Shortly after the Baltimore Opera’s demise, the touring company Teatro Lirico D’Europa began staging grand operas at Baltimore’s Hippodrome Theatre, performing as Baltimore Opera Theatre. Meanwhile, the Lyric Opera House, where Baltimore Opera had performed, created Lyric Opera Baltimore, a new organization with James Harp as artistic director and a mandate to collaborate with companies from cities like Indianapolis and Pittsburgh to stage large-scale Baltimore productions in 2011. He says, “What we want to accomplish here is really grand opera, the whole kit and caboodle with orchestra, chorus, principals, and ballet.” The Lyric plans to open its first season with La Traviata, followed by The Marriage of Figaro, then Faust.
BALTIMORE’S NEW OPERA BABIES have been sustained in large part by young artists who have the zeal, energy, and available time of youth. All are aware that they will eventually run out of all three, at which point their companies will be on sustainable business models, or gone. “The adventure part is probably good for a few years,” says Smith. “But I don’t see how you can go on forever. Every little step is so difficult. You can’t go far without angels stepping in and writing checks.”
These little companies have none of the corporate support you will find for a major performing arts organization like the Baltimore Symphony Orchestra. Nelson, the founder of American Opera Theater, supports himself as a freelance opera director, working half the year in Europe, and supports his company almost entirely on gate receipts from performances. “We wanted part of our modus operandi to be that we do strange productions that expand the definition of what is opera,” he says. “That doesn’t fit nicely into the little packet that a corporate sponsor wants. If you want to be the opera company that does not have the cocktail reception, there’s not much left for the corporate donor.”
Says Cooke, “My marriage can’t survive another year of doing this for free.” He estimates that he spends 50 hours a week working on Baltimore Concert Opera business, on top of his day job as partner in a real estate company, on top of being the father of a toddler. As a business, his company has been savvy and alert. When the Baltimore Opera auctioned off its property, BCO bought all 45 sets of the company’s supertitles, which it now rents to other ensembles, bringing in about $3,500 last year. Baltimore Opera’s cubicles? BCO bought those too, and promptly resold them for a handsome profit. But Cooke says the company has to grow to where it can begin paying its staff.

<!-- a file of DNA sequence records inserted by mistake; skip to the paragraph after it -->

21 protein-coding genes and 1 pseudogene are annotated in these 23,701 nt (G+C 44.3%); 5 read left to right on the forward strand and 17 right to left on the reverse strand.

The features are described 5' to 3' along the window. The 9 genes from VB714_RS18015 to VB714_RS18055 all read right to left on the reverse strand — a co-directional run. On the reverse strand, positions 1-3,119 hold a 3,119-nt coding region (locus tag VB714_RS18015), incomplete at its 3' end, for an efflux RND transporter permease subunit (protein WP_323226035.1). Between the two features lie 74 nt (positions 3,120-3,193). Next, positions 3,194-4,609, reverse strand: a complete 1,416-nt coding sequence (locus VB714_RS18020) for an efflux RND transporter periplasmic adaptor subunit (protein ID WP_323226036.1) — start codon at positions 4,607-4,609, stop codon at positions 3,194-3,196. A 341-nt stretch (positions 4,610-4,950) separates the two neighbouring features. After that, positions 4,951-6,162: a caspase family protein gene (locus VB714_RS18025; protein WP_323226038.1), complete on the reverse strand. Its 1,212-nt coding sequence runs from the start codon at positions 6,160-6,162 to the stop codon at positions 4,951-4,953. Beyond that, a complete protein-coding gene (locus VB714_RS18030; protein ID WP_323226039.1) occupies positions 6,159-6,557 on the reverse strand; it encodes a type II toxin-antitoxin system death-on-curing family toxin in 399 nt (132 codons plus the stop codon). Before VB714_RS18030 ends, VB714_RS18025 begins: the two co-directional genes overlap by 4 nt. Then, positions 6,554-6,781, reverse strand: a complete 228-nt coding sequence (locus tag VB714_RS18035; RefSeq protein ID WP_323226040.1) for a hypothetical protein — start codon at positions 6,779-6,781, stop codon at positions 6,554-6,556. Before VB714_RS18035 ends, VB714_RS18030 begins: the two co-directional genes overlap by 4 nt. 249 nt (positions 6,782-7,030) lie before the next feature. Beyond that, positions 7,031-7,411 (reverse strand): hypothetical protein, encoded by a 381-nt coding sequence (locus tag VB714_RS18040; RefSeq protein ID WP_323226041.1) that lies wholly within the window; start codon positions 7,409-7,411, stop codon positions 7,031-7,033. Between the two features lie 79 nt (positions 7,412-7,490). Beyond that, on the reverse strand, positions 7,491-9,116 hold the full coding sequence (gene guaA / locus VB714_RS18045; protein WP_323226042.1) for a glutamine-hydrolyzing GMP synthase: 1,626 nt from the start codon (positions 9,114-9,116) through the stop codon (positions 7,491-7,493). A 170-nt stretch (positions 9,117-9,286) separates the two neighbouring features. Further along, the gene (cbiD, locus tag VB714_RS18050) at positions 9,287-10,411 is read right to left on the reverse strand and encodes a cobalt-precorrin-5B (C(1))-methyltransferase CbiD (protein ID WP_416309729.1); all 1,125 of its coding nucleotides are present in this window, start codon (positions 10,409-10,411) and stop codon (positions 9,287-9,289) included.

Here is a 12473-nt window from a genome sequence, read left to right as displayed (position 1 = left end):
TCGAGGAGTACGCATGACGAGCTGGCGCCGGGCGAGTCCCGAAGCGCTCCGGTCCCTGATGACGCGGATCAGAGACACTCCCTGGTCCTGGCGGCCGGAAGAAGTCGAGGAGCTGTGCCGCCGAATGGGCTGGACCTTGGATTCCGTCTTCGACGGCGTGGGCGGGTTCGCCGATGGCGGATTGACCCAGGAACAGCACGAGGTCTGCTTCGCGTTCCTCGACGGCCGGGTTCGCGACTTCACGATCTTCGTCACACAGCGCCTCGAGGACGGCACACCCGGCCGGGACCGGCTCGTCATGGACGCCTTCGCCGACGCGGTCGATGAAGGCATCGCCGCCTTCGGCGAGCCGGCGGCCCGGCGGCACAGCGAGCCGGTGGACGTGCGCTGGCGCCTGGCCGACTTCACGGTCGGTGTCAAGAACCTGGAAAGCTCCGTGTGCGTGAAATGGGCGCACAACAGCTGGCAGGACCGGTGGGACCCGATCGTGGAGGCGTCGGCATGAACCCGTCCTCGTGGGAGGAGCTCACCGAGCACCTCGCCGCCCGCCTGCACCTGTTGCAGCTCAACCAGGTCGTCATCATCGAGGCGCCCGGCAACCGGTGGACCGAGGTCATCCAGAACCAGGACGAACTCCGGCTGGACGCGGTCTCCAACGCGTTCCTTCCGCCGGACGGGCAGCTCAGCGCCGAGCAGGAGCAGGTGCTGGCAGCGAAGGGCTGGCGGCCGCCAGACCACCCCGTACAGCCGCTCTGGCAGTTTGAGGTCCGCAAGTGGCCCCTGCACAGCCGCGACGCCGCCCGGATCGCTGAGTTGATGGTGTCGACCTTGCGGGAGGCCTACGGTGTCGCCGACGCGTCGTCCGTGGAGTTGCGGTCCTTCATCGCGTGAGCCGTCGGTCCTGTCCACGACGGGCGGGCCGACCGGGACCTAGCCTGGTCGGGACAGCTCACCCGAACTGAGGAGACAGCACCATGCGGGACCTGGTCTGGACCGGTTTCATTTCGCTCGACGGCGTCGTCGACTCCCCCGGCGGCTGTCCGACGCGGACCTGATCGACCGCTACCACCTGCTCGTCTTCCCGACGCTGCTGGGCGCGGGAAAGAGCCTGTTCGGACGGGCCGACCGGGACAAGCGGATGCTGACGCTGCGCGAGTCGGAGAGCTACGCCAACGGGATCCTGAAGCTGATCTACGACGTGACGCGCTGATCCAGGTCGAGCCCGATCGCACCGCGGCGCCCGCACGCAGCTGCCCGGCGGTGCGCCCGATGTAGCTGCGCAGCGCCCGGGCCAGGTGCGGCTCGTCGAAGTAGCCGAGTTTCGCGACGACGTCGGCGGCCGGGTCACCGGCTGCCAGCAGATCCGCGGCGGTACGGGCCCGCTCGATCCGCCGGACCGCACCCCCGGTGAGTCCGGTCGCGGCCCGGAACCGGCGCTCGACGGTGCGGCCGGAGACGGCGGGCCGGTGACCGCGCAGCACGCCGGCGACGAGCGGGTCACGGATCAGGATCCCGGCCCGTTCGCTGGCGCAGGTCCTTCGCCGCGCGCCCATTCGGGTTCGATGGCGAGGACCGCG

Both Vincent and Stewart have day jobs, the former as an academic program coordinator at Peabody, the latter as a research coordinator in the School of Medicine’s Pediatric Pulmonary Division. Vincent says, “I don’t necessarily expect Figaro Project to go on for 10 or 15 years. I want it to go on for as long as I know people who love to sing and want to make music and need performance opportunities. In an ideal world, I’d like to think that it’s just twiddling our thumbs until people can afford to revitalize the arts. If that’s not the case, Figaro Project and companies like it will morph into something else. We’ll have to mature and get a board and more of a foundation. For now it’s just important to keep something alive. I have the energy, so let’s do it.”
Harp has been around opera longer than any of them, and he says, “The assurance of economic surety for artists is not great. We love what we do. We can’t live unless we do it. But we are looking at ways to reinvent ourselves to be able to have our art but also have a life and pay our bills. Nobody will be able to make big bucks from this, and that’s not bad as long as we are able to piece together a living.”
There does not seem to be a shortage of people willing to try. At least a dozen times, says Cooke, he has answered the phone to find the person on the other end calling for advice. How, exactly, does one go about establishing a new opera company?
Dale Keiger is associate editor of Johns Hopkins Magazine.